History and development of Docker Compose
Docker's documentation refers to and describes Compose V2 functionality.
Effective July 2023, Compose V1 stopped receiving updates and is no longer in new Docker Desktop releases. Compose V2 has replaced it and is now integrated into all current Docker Desktop versions. For more information, see Migrate to Compose V2.
This page provides:
- A brief history of the development of the Docker Compose CLI
- A clear explanation of the major versions and file formats that make up Compose V1 and Compose V2
- The main differences between Compose V1 and Compose V2
The image above shows that the currently supported version of the Docker Compose CLI is Compose V2 which is defined by the Compose Specification.
It also provides a quick snapshot of the differences in file formats, command-line syntax, and top-level elements. This is covered in more detail in the following sections.
Version one of the Docker Compose command-line binary was first released in 2014. It was written in Python, and is invoked with
Typically, Compose V1 projects include a top-level
version element in the
compose.yml file, with values ranging from
3.8, which refer to the specific
Version two of the Docker Compose command-line binary was announced in 2020, is written in Go, and is invoked with
Compose V2 ignores the
version top-level element in the
The Docker Compose CLIs are defined by specific file formats.
Three major versions of the Compose file format for Compose V1 were released:
- Compose file format 1 with Compose 1.0.0 in 2014
- Compose file format 2.x with Compose 1.6.0 in 2016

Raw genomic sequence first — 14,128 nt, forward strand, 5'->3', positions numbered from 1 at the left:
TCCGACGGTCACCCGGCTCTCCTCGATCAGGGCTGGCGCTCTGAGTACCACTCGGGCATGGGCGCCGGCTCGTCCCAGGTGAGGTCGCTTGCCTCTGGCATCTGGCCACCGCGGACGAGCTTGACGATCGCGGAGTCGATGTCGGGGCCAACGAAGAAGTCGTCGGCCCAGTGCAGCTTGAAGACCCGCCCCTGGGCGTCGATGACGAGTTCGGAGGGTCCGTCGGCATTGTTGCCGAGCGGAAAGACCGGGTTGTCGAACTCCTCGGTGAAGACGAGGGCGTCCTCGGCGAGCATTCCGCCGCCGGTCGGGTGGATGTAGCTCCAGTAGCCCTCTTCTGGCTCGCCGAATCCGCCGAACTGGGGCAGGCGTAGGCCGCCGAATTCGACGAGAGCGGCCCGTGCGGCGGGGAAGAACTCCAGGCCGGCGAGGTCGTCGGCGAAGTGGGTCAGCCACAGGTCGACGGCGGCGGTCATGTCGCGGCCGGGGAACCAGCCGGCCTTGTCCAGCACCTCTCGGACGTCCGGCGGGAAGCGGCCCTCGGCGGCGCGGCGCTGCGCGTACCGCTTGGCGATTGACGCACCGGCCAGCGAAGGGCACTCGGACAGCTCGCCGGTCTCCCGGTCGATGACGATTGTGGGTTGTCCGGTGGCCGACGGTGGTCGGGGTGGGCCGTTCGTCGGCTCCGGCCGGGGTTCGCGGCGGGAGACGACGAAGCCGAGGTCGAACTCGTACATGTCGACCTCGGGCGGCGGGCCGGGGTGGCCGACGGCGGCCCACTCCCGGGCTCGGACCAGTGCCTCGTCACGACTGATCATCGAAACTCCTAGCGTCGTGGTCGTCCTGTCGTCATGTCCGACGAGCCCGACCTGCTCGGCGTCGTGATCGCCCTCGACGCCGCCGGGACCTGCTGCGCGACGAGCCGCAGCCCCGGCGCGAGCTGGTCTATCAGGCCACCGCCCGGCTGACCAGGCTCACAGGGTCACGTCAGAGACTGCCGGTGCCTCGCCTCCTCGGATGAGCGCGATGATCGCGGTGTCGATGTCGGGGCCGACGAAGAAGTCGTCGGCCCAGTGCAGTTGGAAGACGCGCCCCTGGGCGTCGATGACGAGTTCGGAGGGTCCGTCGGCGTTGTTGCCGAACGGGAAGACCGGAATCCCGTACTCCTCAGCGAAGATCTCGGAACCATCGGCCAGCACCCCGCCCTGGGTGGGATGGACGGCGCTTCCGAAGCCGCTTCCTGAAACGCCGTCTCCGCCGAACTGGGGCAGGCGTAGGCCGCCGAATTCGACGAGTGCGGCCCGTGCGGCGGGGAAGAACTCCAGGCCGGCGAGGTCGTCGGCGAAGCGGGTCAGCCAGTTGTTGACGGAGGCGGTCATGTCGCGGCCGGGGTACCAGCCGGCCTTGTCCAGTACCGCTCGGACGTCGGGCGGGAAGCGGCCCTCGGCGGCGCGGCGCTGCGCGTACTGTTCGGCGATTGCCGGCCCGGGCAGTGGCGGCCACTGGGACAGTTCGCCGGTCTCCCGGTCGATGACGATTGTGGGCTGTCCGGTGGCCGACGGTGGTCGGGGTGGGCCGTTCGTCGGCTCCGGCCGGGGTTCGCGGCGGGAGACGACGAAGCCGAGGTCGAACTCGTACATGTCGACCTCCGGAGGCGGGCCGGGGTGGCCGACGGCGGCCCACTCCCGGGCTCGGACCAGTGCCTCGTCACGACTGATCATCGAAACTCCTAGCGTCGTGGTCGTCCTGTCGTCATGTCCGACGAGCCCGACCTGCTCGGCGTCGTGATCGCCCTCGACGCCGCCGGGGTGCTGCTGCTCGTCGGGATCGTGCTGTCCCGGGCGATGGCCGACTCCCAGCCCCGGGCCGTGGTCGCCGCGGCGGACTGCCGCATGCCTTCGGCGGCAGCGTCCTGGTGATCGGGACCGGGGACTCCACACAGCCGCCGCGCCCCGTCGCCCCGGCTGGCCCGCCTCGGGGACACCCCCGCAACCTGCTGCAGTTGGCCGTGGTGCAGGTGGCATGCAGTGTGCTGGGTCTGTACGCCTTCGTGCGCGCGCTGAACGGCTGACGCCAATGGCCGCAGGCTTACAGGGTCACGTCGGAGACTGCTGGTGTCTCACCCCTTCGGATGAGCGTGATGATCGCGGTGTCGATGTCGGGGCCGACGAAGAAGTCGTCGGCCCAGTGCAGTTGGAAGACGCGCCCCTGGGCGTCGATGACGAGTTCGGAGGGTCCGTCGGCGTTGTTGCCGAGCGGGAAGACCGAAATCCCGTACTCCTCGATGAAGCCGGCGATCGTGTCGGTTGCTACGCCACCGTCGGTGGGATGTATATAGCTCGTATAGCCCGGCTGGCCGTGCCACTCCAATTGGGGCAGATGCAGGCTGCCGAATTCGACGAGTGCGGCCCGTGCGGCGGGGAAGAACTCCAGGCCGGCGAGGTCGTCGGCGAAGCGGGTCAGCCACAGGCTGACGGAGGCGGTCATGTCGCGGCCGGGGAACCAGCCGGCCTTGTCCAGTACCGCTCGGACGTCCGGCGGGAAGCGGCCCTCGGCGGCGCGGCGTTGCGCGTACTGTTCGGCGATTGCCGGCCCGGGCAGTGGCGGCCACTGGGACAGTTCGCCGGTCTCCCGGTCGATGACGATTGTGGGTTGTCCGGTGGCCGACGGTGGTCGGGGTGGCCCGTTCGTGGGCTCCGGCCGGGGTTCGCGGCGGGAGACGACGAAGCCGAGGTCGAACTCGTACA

- Compose file format 3.x with Compose 1.10.0 in 2017
Compose file format 1 is substantially different to all the following formats as it lacks a top-level
Its usage is historical and files written in this format don't run with Compose V2.
Compose file format 2.x and 3.x are very similar to each other, but the latter introduced many new options targeted at Swarm deployments.
To address confusion around Compose CLI versioning, Compose file format versioning, and feature parity depending on whether Swarm mode was in use, file format 2.x and 3.x were merged into the Compose Specification.
Compose V2 uses the Compose Specification for project definition. Unlike the prior file formats, the Compose Specification is rolling and makes the
version top-level element optional. Compose V2 also makes use of optional specifications -
To make migration easier, Compose V2 has backwards compatibility for certain elements that have been deprecated or changed between Compose file format 2.x/3.x and the Compose Specification.